Can I Log That?


Regulations are often vague, occasionally on purpose. What do you need to log instrument experience in an airplane? The rules state the tasks must be performed in “actual weather conditions, or under simulated conditions using a view-limiting device.” I get a kick out of the wording, when are you not flying in “actual weather,” whether VMC or IMC?

Obviously the feds intended actual instrument weather, meaning conditions less than VMC. This doesn’t mean you actually have to be in the clouds, just closer to them than VMC permits. Logging holding, and intercepting and tracking courses under these conditions is straight forward, but what about an approach. When can approach be logged?

This was a hot topic last century. The early nineties saw a couple of attempts by the Feds to answer this question. Chief Counsel provided some guidance, indicating an approach must be followed to the MDA or DH. Everything else, likely intentionally because the Feds had opportunities to clarify the rule, is open to interpretation. Does a whole approach have to be done in IMC or simulated IMC? Does any IMC on an approach work? Must you be IMC past the FAF? There’s no official guidance so you have to decide for yourself.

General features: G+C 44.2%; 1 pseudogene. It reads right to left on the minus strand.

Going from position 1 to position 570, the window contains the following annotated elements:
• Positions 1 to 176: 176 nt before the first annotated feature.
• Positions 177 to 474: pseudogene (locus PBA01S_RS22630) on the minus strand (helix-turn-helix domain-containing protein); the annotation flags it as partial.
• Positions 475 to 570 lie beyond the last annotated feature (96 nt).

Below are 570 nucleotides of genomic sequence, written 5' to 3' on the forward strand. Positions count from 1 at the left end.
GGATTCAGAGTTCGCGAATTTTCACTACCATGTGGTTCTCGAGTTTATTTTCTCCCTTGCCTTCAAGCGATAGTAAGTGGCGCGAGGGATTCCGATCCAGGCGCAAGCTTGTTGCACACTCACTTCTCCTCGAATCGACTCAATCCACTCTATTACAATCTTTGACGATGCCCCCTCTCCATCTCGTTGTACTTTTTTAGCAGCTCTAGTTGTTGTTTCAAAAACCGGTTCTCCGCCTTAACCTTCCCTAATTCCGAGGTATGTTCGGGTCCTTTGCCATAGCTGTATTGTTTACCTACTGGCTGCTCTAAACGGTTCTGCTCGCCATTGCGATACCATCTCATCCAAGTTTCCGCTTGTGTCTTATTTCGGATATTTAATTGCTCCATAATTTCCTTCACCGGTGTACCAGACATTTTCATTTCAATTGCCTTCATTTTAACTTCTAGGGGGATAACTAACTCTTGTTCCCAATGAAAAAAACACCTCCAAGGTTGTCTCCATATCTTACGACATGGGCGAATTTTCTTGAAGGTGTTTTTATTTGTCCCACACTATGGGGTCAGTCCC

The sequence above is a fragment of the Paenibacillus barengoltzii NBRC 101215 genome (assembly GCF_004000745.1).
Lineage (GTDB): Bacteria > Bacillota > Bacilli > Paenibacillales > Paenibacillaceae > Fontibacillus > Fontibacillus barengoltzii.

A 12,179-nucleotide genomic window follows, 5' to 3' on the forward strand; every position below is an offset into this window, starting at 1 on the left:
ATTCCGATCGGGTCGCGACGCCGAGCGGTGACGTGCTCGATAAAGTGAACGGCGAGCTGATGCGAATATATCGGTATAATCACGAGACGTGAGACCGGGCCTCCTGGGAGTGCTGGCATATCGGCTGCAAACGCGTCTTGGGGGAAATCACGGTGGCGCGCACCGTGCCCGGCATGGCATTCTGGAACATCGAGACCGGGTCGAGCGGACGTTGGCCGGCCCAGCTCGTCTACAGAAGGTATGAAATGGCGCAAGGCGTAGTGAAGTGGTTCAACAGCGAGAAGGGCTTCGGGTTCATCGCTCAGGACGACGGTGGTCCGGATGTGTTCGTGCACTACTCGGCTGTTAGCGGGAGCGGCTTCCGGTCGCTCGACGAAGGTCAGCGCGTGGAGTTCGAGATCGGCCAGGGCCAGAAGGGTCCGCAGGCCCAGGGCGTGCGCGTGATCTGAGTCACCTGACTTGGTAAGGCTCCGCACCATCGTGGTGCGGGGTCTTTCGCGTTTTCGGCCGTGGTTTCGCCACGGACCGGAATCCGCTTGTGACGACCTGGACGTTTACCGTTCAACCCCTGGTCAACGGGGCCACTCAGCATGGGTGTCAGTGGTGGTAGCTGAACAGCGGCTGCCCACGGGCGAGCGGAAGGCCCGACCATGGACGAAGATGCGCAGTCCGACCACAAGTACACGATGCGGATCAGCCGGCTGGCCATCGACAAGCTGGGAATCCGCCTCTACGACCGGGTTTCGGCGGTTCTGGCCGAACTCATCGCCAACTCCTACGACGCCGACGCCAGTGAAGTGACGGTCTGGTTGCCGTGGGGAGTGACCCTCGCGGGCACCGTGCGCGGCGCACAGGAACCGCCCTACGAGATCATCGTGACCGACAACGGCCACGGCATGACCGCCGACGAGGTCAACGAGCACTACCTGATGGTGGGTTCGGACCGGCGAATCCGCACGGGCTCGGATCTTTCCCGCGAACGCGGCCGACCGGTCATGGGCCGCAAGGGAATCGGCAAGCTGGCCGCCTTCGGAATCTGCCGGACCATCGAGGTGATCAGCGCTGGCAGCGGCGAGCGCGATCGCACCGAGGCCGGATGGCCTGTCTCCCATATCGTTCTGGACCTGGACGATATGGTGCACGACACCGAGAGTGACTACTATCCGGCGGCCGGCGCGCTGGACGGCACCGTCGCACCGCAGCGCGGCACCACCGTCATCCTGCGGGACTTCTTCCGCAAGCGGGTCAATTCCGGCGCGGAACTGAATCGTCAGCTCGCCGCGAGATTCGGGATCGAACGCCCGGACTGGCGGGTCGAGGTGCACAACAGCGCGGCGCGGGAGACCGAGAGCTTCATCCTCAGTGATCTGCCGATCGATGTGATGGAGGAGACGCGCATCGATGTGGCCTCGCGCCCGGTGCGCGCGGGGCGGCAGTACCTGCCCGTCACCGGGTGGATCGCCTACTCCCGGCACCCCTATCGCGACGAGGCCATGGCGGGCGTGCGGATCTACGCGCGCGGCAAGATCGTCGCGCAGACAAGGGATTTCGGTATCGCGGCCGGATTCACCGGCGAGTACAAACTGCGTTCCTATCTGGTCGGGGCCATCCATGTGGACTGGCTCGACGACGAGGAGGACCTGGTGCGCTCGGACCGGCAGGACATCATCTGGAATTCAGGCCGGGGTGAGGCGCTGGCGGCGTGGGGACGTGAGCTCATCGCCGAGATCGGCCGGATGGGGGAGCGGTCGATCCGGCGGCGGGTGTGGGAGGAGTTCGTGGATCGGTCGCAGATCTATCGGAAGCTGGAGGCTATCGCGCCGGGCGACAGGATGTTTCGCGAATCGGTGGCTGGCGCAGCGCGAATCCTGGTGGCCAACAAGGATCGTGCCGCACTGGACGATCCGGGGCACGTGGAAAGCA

Anytime I’m at the controls in IMC past the FAF, it goes in my logbook because I figure getting established and starting down are the hardest parts of an approach. Editor Bowlin takes a somewhat tougher view in that he won’t log an approach unless he’s in actual IMC until within 500 feet of the minimum. The key is doing a realistic assessment of what will keep you proficient. A logbook filled with approaches won’t stop the prying of an inspector if your landing gear is filled with garland from the pine trees on final. Choose wisely. —JM


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